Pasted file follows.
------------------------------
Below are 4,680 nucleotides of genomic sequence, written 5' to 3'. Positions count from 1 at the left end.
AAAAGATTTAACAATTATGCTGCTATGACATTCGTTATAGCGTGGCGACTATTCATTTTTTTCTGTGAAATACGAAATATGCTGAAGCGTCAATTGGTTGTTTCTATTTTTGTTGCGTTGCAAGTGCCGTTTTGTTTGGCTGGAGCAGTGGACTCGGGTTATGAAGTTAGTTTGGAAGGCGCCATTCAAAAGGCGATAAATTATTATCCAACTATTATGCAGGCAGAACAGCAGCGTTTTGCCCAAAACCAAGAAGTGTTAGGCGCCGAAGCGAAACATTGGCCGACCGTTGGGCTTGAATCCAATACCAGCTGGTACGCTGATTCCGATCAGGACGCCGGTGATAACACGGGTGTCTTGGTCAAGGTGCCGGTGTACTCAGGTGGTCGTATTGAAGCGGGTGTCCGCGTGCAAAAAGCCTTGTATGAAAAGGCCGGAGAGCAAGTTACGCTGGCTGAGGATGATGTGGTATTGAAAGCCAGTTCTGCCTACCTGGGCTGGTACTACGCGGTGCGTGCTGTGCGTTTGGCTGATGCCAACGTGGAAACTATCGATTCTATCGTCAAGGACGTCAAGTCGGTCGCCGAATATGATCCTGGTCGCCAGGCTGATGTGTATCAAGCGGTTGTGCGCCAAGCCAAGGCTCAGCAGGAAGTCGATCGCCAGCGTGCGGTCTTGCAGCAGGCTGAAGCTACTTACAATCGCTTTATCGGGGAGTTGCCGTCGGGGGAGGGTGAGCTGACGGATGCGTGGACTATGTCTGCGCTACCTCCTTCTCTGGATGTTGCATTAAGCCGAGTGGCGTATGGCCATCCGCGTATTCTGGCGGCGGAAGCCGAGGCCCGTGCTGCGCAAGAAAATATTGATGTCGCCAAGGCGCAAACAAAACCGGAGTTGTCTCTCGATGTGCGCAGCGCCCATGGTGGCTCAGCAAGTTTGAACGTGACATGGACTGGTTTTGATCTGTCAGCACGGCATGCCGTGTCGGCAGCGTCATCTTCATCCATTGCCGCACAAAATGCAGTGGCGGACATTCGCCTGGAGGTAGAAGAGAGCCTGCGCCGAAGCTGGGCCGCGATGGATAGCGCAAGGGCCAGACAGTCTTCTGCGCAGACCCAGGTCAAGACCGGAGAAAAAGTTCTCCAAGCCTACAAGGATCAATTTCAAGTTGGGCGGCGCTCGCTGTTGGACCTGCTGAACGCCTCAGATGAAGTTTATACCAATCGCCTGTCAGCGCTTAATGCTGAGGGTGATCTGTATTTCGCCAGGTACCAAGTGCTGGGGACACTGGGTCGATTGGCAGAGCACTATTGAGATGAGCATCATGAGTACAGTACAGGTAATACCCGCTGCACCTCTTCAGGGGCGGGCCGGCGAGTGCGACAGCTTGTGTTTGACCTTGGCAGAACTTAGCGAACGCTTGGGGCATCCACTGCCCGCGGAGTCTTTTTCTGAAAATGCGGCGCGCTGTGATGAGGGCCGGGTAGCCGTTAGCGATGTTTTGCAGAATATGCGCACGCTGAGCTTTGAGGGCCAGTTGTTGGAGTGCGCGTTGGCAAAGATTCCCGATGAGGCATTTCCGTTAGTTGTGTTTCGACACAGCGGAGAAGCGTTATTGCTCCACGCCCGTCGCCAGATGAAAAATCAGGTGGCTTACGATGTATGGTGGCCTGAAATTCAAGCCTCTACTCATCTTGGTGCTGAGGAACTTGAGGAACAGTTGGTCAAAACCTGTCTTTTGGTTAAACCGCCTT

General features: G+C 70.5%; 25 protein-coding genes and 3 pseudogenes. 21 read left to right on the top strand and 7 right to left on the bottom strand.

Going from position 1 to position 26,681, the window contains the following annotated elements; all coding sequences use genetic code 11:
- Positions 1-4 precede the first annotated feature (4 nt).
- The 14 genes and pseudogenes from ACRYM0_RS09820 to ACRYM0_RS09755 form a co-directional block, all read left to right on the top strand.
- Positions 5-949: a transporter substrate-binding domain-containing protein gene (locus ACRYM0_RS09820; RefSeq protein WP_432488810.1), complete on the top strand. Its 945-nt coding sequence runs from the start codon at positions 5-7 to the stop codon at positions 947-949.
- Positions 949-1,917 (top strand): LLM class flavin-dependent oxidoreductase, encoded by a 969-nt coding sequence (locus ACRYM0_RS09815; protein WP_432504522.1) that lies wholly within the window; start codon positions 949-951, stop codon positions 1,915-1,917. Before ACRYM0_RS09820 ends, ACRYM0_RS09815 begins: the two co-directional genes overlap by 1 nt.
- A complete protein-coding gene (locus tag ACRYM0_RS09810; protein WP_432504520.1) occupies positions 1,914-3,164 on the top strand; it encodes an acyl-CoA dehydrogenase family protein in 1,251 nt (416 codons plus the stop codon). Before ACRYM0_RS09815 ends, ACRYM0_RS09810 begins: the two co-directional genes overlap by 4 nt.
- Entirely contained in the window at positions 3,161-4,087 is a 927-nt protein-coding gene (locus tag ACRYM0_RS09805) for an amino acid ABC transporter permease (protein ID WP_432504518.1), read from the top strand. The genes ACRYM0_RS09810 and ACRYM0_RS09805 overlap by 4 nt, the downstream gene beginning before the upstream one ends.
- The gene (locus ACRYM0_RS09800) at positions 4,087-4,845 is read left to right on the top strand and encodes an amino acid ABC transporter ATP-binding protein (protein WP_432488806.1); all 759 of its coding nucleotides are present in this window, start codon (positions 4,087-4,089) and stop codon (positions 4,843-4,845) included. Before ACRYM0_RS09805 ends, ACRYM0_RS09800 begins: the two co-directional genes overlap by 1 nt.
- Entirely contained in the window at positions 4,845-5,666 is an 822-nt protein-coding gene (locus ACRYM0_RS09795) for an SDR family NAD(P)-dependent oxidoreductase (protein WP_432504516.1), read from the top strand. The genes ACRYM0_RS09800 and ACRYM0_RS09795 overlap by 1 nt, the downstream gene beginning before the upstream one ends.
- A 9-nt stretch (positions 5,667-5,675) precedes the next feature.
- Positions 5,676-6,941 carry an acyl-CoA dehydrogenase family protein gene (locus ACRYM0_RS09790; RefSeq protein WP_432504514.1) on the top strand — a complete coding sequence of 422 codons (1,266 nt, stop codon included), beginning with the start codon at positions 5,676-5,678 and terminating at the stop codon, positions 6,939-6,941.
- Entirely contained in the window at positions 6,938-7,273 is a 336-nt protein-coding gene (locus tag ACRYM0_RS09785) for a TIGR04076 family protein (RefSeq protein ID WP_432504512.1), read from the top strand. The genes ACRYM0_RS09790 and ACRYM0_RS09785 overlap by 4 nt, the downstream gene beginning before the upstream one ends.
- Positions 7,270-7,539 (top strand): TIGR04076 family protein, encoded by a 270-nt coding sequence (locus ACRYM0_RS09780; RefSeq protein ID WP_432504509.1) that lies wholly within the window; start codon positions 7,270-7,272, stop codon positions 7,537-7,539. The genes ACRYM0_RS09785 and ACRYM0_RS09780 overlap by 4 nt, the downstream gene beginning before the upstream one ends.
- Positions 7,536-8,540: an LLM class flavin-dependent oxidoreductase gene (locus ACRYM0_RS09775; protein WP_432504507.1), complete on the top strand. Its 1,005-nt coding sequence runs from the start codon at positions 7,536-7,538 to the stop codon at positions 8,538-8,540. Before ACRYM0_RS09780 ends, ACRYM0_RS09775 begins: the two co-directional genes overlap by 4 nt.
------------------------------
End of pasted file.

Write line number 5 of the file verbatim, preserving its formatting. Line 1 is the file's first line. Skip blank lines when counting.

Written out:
- Positions 1-4 precede the first annotated feature (4 nt).